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Tough track fails to intimidate girls

GIRL RACER: Emily Nicholson, 11, waits for the start of her race yesterday. Photo: PHIL BLATCH 030416pbbmx22THE girls have been rocking it at the 2016 National BMX Championships being staged in Bathurst this week.
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They might be outnumbered by the guys, but they are fierce.

Bathurst councillor Greg Westman, who is also a Bathurst BMX Club member, said while there were four or five young girls in the Bathurst club, BMX was definitely a sport dominated by boys.

He said every year a number of girls come and ride, but over time they inevitably drop out.

Cr Westman said he doesn’t know if this is because they don’t like it, they become involved in other pursuits, or outside forces pull them away.

“BMX is a full family sport, so we’d really love to see a lot more girls come along,” he said.

Cr Westman’s daughter, 12-year-old Chelsea, is competing in the national championships.

She agreed there were not many girls around at a normal Bathurst meet.

“Girls can do it every bit as well as the boys. Maybe they just don’t want to get dirty,” Chelsea said. “I don’t mind. But I’m a bit of a tomboy.”

Chelsea said she loved BMX riding for the fun of it and was enjoying being part of the national championships. “I’m really happy it’s at my home ground,” she said.

Emily Nicholson, 11, travelled from the Gold Coast with her dad, Ken, for the championships. She has been riding BMX for the past three years and loves the challenges the new track presents.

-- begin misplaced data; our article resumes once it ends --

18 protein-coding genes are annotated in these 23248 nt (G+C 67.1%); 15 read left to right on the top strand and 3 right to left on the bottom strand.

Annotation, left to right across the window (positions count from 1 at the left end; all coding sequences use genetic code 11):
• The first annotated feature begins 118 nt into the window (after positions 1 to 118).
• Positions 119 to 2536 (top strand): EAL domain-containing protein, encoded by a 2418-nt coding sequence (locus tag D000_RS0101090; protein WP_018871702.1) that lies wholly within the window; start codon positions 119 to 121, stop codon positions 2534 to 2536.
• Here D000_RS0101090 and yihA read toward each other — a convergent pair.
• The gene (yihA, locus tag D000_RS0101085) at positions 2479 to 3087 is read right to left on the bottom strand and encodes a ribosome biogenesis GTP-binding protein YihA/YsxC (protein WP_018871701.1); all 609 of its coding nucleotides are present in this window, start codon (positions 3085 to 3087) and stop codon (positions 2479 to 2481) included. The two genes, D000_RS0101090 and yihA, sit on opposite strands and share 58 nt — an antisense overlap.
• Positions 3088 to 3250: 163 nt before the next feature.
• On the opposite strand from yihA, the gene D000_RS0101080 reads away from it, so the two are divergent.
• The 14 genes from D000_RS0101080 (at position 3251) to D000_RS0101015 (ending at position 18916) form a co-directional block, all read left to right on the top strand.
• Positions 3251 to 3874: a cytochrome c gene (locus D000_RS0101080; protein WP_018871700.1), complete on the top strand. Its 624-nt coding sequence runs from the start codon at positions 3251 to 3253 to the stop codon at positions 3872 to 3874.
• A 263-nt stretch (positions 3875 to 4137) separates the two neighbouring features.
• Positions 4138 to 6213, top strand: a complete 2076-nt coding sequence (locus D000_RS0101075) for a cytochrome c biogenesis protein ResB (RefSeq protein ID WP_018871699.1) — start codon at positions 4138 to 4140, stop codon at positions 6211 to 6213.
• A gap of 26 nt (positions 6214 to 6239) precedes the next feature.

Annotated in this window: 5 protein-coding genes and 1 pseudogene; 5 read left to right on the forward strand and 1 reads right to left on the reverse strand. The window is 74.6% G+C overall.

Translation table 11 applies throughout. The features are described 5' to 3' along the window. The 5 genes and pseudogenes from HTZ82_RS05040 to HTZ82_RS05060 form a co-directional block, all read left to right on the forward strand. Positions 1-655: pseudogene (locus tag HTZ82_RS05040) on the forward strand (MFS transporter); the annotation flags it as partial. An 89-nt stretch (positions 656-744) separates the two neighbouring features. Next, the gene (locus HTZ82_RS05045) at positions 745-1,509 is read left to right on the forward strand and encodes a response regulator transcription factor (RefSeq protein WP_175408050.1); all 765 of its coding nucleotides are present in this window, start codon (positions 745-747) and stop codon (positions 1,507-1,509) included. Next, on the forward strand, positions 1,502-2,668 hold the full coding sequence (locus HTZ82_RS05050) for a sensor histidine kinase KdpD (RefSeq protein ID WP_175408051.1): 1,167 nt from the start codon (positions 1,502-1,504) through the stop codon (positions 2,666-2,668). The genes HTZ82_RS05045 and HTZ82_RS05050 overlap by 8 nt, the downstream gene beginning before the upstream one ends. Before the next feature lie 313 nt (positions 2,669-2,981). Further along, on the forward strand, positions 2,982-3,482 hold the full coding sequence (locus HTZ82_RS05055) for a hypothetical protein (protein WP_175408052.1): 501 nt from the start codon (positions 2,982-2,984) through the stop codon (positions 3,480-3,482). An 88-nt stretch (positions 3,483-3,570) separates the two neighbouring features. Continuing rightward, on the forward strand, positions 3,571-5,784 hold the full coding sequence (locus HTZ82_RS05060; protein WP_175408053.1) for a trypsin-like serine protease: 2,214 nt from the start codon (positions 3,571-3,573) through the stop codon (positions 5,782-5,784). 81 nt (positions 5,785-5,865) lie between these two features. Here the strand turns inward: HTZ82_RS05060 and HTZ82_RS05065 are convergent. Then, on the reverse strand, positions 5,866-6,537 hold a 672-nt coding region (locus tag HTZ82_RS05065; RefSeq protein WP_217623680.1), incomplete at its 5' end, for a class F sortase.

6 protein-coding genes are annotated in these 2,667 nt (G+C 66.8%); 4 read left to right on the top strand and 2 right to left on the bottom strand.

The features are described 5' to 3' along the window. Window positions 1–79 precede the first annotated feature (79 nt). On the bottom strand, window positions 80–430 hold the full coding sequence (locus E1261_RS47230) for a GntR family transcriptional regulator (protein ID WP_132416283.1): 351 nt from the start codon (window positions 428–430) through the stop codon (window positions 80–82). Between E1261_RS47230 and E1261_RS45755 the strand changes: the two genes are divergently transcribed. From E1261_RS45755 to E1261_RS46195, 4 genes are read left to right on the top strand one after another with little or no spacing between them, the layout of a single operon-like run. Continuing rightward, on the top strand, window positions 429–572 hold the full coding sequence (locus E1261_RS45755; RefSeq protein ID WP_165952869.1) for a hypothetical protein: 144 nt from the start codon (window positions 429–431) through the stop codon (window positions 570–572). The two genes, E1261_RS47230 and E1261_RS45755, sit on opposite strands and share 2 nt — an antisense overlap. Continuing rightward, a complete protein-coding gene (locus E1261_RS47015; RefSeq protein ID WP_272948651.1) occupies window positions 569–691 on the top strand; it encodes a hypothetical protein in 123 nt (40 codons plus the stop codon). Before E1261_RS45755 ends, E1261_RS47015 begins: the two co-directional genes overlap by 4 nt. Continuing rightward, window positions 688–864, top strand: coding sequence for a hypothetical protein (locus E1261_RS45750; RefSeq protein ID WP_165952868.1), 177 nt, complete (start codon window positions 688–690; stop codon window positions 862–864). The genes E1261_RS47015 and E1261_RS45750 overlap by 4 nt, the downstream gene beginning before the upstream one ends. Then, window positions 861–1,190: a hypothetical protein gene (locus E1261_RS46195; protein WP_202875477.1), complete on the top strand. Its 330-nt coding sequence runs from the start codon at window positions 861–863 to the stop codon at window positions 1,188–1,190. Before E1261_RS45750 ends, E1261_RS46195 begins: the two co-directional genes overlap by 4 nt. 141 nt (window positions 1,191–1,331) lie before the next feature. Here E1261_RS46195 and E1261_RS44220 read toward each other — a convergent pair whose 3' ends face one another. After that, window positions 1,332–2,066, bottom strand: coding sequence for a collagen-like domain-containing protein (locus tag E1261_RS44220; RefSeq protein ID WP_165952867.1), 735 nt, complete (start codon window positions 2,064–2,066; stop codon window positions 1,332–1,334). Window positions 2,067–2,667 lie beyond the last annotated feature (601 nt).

“It’s a bit wild, but I like it,” she said.

She said the switchback was the hardest part.

Emily said there were not many girls in her club either, but she has made some good friends on the circuit.

“We look out for each other,” she said.

Emily said she became involved with BMX because her dad got her into it.

Another competitor, Ken Nicholson, took a nasty tumble on one of the jumps. He has raced since he was a kid.

This was his first time on the track and he described it as a “bit extreme”, adding the jumps were a “bit diabolical”.

“You have to be a bit more cautious or they will throw you off,” he said.

“There have been a lot of injuries because people were caught off guard.”

Mr Nicholson was anxious watching Emily ride on the monster track.

“She’s pretty fearless, but it makes me nervous to see her heading towards a jump that I’m a bit scared of myself,” he said.

“She’s had a couple of bad falls in the past, but it hasn’t stopped her. She always goes back.

“When I raced 20 years ago there were not as many girls as there are now. These days it is just as much a sport for girls as boys.

“I think it appeals to those kids who don’t enjoy mainstream sports. They win by their own efforts and they lose by their own efforts.”

Another fearless competitor at the titles is 10-year-old Jennifer Mackie, who is the number one rider in her age group in Australia.

Jennifer is a member of the Liverpool Club, where she is one of about three female members.

“I’m not scared of this track, although it could be scary for other people,” Jennifer said.

“I’m trying my best to defend my title.”

At the other end of the spectrum is 52-year-old Annie Randell, who has been riding since 2010. She has become something of a BMX icon.

Ms Randell started out working behind the scenes while her children were competing then decided to have a go herself because it looked like so much fun.

“I love this track. It’s more age appropriate than most, more rolling, more manageable for us oldies,” she said.

Ms Randell said there were definitely not enough women in the 50-plus age group.

“I might not be as competitive as some of the younger riders, but I always give it 110 per cent,” she said.

This story Administrator ready to work first appeared on Nanjing Night Net.

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